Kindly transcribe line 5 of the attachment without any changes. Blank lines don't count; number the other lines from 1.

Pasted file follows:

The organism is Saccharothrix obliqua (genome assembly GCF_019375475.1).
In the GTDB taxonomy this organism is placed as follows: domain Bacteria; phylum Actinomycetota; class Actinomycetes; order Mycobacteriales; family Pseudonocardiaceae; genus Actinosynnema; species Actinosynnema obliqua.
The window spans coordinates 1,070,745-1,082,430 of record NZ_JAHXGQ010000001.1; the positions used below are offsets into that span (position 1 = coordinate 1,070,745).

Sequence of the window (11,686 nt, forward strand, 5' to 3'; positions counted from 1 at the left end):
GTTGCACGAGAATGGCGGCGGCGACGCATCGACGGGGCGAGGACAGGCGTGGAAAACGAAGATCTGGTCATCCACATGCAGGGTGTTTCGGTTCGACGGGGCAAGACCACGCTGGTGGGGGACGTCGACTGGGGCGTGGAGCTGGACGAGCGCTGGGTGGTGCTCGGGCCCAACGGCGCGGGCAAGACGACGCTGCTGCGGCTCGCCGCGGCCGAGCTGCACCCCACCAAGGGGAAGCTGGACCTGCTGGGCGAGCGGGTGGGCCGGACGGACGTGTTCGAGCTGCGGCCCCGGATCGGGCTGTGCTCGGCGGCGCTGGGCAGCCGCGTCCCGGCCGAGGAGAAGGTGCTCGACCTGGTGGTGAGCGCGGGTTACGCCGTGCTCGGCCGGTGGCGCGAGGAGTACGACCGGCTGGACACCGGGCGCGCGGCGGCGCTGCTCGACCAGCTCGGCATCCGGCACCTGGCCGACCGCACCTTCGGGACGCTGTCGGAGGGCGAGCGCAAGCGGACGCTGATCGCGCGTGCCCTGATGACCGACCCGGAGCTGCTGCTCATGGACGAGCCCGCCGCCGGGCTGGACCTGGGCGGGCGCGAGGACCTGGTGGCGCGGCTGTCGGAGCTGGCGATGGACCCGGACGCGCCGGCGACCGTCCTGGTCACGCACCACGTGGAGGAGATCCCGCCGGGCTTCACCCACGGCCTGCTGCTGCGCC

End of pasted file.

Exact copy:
GTTGCACGAGAATGGCGGCGGCGACGCATCGACGGGGCGAGGACAGGCGTGGAAAACGAAGATCTGGTCATCCACATGCAGGGTGTTTCGGTTCGACGGGGCAAGACCACGCTGGTGGGGGACGTCGACTGGGGCGTGGAGCTGGACGAGCGCTGGGTGGTGCTCGGGCCCAACGGCGCGGGCAAGACGACGCTGCTGCGGCTCGCCGCGGCCGAGCTGCACCCCACCAAGGGGAAGCTGGACCTGCTGGGCGAGCGGGTGGGCCGGACGGACGTGTTCGAGCTGCGGCCCCGGATCGGGCTGTGCTCGGCGGCGCTGGGCAGCCGCGTCCCGGCCGAGGAGAAGGTGCTCGACCTGGTGGTGAGCGCGGGTTACGCCGTGCTCGGCCGGTGGCGCGAGGAGTACGACCGGCTGGACACCGGGCGCGCGGCGGCGCTGCTCGACCAGCTCGGCATCCGGCACCTGGCCGACCGCACCTTCGGGACGCTGTCGGAGGGCGAGCGCAAGCGGACGCTGATCGCGCGTGCCCTGATGACCGACCCGGAGCTGCTGCTCATGGACGAGCCCGCCGCCGGGCTGGACCTGGGCGGGCGCGAGGACCTGGTGGCGCGGCTGTCGGAGCTGGCGATGGACCCGGACGCGCCGGCGACCGTCCTGGTCACGCACCACGTGGAGGAGATCCCGCCGGGCTTCACCCACGGCCTGCTGCTGCGCC